Unknown to either party, however, the international standard J101 contained a critical flaw. Section 9 of J101 dealt with the design and construction of grouted connections, which connect the bottom of the turbine tower to the top of the monopile. It contained a number of parametric equations, one of which calculated the fatigue strength of the grouted connection and their susceptibility to stress fractures. A constant in that equation was incorrect by a factor of 10. The effect was that using the equation as stated would significantly overestimate the grouted connection’s ability to withstand the constant stresses placed on it by the wind and sea.

MTH duly proceeded with the works and developed a detailed design for the grouted connections based on J101. Pursuant to the contract they appointed Det Norske Veritas (“DNV”), the authors of J101, as the Certifying Authority. Rubber-stamping their own standard, DNV evaluated and approved MTH’s designs.

MTH commenced the installation of foundations in the Solway Firth in December 2007 and completed the work in February 2009. Later that year a serious problem came to light in a different wind farm, Egmond aan Zee, where J101 had also been used in the design. The grouted connections had started to fail. The transition pieces, steel cylinders connecting the foundations to the towers, began to slip down the monopiles.

DNV carried out an internal review in September 2009. They discovered the error in section 9 of J101. DNV immediately sent a letter to MTH and others in the industry alerting them to the situation. Of course this alert was already too late for MTH. It was only a matter of time before the grouted connections at Robin Rigg began to fail.

This is exactly what happened from April 2010. The transition pieces began to slip down the monopiles. If this were not halted the towers would buckle and collapse into the sea. The parties agreed a scheme of remedial works in the sum of €26.5 million and started proceedings in court to determine which of them should pick up the tab. ON argued that MTH was in breach of its overriding fitness for purpose obligations, while MTH argued that it had exercised reasonable skill and care and that any fitness for purpose obligation was qualified by its duty to comply with J101.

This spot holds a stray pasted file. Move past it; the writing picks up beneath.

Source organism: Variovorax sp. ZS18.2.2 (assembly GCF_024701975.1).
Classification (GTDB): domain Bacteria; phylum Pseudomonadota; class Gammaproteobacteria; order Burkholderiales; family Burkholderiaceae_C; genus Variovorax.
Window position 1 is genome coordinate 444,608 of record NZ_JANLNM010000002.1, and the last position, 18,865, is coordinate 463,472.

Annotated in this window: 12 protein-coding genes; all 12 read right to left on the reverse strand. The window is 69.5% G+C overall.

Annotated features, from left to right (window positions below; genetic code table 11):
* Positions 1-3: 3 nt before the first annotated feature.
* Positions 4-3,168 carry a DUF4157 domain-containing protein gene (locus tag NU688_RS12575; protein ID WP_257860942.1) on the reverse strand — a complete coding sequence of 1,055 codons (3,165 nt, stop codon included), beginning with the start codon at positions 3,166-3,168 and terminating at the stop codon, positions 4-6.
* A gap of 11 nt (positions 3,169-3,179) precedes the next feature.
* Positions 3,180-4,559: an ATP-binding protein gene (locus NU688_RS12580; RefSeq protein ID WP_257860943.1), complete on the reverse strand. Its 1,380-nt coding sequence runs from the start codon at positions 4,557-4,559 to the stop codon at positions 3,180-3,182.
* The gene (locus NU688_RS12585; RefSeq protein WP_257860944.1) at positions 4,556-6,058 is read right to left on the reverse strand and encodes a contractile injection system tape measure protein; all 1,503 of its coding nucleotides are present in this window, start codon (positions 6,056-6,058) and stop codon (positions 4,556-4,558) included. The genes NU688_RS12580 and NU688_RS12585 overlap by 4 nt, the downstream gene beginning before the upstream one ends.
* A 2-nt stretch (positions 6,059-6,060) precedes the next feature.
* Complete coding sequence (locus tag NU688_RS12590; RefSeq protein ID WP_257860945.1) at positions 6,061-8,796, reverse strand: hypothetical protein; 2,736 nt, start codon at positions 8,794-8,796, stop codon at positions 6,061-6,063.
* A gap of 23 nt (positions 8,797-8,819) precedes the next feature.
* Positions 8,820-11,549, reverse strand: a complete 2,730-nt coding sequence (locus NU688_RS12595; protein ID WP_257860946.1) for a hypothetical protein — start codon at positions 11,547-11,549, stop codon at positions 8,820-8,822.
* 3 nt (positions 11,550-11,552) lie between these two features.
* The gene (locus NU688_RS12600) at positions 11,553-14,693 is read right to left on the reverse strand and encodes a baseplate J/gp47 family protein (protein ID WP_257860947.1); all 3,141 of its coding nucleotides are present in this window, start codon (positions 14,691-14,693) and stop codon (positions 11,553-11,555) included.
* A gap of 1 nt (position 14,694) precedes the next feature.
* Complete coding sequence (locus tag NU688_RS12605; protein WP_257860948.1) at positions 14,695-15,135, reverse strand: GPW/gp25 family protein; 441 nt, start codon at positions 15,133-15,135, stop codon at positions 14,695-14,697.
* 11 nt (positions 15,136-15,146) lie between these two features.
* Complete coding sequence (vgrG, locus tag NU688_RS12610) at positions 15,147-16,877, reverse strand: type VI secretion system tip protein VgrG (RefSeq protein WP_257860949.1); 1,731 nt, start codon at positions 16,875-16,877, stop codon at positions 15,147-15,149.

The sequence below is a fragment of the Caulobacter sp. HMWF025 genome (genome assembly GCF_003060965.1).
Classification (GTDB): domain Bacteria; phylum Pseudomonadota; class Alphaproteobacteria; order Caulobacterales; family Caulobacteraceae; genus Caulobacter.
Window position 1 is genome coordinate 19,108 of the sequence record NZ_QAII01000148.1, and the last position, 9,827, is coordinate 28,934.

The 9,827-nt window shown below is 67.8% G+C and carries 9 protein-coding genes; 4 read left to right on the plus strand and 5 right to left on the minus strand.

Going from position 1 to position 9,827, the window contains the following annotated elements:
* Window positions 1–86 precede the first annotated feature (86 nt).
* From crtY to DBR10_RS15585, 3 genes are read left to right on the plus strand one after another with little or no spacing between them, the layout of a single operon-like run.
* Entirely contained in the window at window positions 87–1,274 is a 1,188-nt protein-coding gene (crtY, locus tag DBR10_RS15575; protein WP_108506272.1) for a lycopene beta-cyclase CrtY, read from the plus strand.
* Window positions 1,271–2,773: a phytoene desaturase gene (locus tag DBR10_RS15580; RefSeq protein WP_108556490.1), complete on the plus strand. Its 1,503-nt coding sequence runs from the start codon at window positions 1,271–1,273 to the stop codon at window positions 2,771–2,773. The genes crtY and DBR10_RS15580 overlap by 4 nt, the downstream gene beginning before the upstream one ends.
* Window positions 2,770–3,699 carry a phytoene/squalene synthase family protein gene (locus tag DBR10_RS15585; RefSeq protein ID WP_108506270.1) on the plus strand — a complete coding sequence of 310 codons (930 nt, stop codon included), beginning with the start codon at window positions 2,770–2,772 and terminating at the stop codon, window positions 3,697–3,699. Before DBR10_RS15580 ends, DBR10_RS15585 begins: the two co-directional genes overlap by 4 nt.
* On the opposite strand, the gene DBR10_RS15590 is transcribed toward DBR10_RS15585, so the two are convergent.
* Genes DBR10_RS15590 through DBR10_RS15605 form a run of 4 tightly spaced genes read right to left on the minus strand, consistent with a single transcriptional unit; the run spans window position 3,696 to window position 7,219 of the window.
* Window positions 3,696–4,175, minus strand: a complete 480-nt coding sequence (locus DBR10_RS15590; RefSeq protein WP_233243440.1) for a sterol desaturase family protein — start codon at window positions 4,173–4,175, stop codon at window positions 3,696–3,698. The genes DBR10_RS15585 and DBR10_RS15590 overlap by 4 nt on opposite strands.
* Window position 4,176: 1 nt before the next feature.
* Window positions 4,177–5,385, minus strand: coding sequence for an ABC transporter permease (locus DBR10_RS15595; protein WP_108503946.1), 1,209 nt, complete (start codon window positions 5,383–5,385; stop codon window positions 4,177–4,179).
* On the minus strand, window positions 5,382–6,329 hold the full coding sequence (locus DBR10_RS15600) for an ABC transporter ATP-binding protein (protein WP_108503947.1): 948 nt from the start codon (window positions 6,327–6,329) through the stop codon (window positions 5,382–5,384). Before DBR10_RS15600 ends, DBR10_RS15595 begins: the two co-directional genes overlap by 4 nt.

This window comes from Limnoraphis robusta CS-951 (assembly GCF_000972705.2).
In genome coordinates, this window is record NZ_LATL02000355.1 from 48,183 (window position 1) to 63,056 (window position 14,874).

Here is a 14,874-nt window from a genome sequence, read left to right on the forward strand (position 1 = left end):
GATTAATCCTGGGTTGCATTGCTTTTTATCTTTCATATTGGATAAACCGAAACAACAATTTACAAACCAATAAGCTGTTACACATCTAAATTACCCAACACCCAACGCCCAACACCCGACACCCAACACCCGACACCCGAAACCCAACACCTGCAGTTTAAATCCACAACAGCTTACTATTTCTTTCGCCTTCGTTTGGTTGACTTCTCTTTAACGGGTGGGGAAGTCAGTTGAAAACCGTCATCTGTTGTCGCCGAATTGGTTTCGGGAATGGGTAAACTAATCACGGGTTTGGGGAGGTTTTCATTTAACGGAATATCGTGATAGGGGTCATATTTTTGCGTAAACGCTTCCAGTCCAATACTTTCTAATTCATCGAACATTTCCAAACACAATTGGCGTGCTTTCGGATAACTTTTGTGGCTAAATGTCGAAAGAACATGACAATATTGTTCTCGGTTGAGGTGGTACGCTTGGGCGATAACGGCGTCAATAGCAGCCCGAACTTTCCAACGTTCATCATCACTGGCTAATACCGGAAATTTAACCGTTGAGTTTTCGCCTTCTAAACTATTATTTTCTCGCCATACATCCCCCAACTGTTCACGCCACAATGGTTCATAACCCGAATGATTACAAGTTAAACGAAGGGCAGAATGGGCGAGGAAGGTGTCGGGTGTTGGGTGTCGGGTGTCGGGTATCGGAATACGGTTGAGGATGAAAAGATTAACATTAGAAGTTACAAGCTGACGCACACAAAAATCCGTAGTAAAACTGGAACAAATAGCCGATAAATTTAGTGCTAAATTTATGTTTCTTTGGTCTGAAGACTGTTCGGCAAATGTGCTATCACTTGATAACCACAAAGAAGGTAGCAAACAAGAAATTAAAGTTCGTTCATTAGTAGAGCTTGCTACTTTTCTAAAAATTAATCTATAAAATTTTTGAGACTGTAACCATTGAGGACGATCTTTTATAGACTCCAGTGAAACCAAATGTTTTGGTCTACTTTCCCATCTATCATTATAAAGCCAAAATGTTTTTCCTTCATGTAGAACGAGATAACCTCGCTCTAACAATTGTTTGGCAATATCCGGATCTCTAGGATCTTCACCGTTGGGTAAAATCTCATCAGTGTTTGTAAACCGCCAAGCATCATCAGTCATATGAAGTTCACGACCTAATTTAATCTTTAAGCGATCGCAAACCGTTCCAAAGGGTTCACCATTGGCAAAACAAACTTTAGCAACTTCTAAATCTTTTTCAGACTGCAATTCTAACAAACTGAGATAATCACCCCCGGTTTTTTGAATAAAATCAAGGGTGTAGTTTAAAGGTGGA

In the High Court, Edwards-Stuart J held in favour of E.ON and found that MTH was liable for the cost of the remedial works. He held that the relevant contractual obligations were not mutually inconsistent, but rather additional to one another, and that MTH had breached a warranty that the foundations would have a service life of 20 years.

MTH appealed to the Court of Appeal, which reversed the decision. In his lead judgment, Jackson LJ’s starting point was that all of the provisions in the technical requirements, with the exception of paragraph 3.2.2.2(ii), were compatible with the proposition that the entirety of the contractor’s obligation was to construct the works with reasonable skill and care while adhering to the relevant contractual standards and specifications.